Since 2006 Traer and his wife Heloise Dixon-Warren have been producing birch syrup at their property near Bouchie Lake on Nazko Road west of Quesnel.

READ MORE: Bouchie Lake residents record history with Rural Road Name Challenge

He recalled stumbling across an article at the Houston library in the mid-1990s listing all the different sugar contents of trees.

“It said while you could make syrup out of birch you have all these other maples with a higher sugar content, so why would you bother,” Traer said.

“The short story why you bother is because not everywhere in Canada do you have maple trees.”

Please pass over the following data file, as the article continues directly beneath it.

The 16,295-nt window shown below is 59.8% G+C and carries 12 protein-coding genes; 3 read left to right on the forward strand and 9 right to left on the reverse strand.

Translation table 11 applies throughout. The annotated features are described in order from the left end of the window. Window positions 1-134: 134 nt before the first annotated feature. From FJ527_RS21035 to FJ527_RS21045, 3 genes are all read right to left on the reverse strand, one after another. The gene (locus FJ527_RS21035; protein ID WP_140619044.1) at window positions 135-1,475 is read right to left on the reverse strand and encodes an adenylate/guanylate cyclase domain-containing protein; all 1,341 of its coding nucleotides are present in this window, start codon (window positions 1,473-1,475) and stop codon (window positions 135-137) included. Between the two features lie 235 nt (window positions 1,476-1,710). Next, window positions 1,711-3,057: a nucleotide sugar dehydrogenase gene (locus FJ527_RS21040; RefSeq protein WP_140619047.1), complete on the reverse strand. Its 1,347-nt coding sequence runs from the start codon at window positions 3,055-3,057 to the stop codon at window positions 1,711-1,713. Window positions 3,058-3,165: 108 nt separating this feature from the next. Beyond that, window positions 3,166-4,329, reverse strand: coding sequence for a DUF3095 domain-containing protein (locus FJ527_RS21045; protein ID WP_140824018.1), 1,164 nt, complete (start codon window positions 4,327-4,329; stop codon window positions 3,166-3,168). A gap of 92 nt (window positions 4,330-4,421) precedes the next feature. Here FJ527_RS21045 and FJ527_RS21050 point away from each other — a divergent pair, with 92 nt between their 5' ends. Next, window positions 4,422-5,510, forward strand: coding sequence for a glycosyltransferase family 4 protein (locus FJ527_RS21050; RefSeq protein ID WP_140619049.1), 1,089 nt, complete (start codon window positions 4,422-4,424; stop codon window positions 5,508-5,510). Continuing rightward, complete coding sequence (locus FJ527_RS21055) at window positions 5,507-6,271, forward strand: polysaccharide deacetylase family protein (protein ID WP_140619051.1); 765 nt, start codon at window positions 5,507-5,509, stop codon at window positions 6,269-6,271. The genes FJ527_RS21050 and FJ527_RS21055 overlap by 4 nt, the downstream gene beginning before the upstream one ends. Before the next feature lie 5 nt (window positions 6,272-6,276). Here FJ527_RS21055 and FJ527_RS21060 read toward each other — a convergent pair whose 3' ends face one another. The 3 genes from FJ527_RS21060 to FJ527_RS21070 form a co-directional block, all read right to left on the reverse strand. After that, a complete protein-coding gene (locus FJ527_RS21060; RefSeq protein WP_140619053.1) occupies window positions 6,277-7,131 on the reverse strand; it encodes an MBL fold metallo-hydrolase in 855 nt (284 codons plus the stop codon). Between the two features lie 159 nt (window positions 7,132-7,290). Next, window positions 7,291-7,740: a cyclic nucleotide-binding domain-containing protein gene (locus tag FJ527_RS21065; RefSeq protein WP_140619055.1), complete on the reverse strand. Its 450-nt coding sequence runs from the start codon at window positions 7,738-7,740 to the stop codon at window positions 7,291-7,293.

Traer and Dixon-Warren moved to their farm in 2002.

When Traer tapped his first birch tree he admits he wasn’t entirely sure what he was doing. Although he first tapped maple trees when he was in high school in New Brunswick back in 1977 and cooked the sap down into syrup on his mother’s stove, there are distinct differences between maple and birch.

Maple syrup is perfect for pancakes and rich in sweetness, while birch syrup, which has a lower sugar content, is excellent for cooking with and making marinades and vinaigrettes.

“Our theory when we came here was I was going to grow some Christmas trees, my wife wanted some horses, and we were going to get a couple of chickens,” Traer said.

“That was what we kind of had planned at the time.”

Before getting into the production of birch syrup, Traer and Dixon-Warren had a Christmas wreath business that kept them busy. Traer said they also didn’t want to step on anyone’s toes as another nearby farm was already producing birch syrup.

An ad seeking birch sawlogs also piqued their curiosity, although they would ultimately decide against it.